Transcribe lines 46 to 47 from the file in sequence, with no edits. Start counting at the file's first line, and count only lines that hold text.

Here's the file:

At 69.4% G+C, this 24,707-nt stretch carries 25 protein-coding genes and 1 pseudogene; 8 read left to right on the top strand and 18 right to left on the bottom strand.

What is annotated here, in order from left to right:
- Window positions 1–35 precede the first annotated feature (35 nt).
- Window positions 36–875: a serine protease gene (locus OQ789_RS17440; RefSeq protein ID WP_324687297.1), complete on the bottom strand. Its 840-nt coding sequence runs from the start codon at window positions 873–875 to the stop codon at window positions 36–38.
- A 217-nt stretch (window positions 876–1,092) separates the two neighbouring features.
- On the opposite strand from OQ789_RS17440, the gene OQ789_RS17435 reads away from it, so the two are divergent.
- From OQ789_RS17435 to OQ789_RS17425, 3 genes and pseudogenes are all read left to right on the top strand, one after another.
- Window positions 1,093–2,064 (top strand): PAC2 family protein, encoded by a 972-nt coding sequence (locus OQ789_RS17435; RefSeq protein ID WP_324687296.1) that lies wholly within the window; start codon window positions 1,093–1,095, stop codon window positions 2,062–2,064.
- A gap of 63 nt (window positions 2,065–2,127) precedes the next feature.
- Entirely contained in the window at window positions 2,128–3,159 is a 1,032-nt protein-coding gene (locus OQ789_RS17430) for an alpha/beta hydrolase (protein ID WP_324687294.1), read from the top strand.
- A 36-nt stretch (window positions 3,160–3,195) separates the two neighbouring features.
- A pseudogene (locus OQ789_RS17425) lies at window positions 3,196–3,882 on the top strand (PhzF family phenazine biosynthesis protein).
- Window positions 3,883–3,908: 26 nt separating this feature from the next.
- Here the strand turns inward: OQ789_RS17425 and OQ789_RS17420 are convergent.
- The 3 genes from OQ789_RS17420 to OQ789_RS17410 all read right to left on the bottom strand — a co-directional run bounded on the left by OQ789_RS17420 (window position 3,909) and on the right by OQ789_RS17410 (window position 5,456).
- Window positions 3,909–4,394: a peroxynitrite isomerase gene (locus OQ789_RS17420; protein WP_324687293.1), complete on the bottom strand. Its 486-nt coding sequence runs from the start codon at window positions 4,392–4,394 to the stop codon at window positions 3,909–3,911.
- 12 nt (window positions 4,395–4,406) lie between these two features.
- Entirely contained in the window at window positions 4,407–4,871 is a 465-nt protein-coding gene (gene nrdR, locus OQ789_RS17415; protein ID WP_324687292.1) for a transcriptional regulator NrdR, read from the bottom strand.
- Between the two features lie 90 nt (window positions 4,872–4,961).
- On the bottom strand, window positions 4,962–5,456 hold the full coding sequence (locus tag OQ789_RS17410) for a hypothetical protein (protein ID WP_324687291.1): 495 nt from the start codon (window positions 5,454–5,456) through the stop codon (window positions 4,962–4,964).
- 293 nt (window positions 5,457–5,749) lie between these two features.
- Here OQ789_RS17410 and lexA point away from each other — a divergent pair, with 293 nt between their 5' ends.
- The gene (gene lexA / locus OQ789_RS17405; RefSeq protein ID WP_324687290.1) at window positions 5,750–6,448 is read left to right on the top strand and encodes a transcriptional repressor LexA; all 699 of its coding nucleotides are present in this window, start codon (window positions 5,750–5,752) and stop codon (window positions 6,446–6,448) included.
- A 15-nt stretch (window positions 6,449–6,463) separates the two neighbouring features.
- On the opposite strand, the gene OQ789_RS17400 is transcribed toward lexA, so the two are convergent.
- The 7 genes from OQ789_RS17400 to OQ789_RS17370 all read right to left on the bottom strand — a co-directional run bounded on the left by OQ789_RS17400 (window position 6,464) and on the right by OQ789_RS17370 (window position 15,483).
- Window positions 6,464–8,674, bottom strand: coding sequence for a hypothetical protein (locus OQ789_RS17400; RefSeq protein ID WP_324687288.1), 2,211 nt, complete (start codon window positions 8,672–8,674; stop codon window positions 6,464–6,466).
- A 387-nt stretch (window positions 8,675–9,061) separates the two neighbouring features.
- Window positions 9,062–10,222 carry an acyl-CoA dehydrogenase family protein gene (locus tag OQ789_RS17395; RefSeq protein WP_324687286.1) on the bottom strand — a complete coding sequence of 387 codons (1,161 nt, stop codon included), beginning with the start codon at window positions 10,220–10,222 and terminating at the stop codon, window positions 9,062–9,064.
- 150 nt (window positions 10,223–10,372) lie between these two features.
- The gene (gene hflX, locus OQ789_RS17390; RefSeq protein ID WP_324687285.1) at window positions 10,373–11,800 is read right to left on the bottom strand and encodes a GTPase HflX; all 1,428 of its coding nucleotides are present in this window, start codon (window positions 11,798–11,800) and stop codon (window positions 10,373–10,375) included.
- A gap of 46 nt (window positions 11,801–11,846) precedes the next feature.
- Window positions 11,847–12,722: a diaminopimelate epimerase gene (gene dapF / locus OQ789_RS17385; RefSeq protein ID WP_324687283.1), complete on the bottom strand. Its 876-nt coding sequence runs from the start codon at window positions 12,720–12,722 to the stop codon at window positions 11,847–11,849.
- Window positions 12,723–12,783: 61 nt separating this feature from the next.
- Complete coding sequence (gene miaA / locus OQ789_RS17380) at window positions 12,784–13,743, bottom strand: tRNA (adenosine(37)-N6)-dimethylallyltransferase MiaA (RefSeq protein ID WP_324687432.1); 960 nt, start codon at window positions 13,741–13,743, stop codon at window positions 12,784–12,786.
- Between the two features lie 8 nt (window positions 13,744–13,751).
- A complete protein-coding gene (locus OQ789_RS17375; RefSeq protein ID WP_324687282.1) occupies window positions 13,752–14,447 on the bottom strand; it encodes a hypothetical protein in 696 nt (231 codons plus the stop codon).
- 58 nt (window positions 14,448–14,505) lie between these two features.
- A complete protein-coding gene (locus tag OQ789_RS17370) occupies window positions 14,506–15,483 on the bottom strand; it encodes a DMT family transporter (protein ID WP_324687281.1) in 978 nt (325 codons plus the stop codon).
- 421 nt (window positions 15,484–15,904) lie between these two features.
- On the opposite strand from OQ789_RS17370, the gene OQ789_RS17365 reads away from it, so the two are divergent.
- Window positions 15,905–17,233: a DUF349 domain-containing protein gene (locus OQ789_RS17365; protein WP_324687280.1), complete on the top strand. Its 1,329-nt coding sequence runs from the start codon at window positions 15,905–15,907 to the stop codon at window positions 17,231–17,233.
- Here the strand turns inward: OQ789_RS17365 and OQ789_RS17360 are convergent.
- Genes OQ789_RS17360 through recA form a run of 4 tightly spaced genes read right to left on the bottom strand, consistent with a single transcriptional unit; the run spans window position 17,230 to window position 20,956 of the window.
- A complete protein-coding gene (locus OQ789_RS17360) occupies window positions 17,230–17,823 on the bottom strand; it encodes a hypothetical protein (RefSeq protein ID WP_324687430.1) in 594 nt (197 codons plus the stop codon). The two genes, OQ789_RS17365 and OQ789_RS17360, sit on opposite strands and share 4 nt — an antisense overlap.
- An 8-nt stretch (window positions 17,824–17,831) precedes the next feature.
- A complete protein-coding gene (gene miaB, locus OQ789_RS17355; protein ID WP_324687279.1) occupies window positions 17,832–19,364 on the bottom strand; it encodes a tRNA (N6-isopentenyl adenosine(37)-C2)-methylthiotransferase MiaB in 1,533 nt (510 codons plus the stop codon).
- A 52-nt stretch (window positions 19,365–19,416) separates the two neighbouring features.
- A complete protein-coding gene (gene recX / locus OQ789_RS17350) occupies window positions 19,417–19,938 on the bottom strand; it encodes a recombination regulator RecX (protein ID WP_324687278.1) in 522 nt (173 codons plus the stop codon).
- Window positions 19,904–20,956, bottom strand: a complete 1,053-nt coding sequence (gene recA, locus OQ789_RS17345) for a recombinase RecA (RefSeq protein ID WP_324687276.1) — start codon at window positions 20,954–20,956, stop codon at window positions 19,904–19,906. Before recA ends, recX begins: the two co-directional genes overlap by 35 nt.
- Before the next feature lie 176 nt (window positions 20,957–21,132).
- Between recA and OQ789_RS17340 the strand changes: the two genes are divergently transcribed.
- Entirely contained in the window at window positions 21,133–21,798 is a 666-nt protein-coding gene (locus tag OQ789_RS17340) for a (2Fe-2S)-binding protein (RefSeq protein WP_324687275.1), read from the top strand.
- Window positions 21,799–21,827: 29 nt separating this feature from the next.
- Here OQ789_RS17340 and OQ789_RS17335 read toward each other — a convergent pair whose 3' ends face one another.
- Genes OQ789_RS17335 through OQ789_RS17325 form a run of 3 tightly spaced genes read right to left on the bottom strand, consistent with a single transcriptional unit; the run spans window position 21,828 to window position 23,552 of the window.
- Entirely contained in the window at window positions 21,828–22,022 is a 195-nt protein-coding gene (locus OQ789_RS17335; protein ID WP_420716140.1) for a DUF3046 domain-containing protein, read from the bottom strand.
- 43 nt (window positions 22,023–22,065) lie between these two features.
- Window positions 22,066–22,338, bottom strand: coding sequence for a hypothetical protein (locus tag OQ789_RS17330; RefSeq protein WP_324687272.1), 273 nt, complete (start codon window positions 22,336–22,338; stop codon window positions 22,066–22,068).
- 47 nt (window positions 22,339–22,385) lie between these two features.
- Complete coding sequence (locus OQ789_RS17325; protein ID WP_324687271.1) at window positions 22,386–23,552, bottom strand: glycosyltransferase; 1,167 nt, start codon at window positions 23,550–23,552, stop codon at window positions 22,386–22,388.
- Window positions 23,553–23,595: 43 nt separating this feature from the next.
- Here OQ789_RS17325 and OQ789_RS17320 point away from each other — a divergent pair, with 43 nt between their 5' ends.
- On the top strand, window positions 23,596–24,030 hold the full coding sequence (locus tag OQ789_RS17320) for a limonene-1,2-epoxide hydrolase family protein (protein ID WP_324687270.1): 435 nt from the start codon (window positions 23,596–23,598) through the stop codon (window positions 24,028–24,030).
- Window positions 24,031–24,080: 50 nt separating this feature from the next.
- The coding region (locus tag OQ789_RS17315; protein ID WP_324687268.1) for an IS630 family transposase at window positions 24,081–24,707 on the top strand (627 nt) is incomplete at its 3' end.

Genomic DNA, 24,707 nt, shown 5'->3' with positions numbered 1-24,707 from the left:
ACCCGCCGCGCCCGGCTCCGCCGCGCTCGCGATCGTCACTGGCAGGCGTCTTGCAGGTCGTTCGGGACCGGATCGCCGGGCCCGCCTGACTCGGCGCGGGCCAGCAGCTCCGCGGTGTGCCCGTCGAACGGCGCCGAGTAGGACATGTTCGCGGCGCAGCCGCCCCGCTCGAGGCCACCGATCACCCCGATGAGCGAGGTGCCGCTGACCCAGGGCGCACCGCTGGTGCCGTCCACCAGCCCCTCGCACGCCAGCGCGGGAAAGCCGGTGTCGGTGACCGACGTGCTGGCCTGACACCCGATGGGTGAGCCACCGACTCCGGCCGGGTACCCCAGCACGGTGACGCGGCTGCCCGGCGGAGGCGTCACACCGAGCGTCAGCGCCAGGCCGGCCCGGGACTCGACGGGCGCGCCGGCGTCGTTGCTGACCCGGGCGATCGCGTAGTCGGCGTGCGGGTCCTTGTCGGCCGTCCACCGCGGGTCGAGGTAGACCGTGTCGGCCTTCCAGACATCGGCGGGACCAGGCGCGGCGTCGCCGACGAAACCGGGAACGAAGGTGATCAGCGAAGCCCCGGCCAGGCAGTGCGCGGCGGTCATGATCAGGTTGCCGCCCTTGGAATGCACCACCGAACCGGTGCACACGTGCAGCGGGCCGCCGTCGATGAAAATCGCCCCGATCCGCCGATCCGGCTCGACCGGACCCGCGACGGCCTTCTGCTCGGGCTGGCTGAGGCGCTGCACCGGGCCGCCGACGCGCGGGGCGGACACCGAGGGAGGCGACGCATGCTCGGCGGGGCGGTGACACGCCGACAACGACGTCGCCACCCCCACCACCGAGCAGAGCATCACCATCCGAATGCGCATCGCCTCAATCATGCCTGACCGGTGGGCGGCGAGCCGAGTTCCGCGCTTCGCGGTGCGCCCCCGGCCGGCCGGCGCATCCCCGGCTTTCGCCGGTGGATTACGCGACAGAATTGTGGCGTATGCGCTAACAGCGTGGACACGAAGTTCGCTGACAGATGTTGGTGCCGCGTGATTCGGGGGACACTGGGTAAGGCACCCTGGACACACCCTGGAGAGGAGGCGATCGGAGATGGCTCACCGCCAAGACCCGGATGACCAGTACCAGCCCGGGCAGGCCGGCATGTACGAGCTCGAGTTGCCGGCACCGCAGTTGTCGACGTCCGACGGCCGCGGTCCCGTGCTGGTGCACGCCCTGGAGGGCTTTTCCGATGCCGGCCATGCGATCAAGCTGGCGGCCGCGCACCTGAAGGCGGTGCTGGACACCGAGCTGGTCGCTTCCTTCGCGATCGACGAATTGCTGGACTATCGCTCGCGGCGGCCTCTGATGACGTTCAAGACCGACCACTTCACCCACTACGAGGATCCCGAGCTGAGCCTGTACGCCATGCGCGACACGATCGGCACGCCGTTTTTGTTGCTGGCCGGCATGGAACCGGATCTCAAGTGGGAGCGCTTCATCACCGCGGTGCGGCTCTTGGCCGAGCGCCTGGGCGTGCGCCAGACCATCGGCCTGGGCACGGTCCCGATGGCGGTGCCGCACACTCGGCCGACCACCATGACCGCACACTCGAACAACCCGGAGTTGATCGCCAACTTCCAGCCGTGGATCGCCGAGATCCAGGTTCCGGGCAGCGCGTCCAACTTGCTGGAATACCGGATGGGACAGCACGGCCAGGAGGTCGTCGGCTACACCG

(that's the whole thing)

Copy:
- An 8-nt stretch (window positions 17,824–17,831) precedes the next feature.
- A complete protein-coding gene (gene miaB, locus OQ789_RS17355; protein ID WP_324687279.1) occupies window positions 17,832–19,364 on the bottom strand; it encodes a tRNA (N6-isopentenyl adenosine(37)-C2)-methylthiotransferase MiaB in 1,533 nt (510 codons plus the stop codon).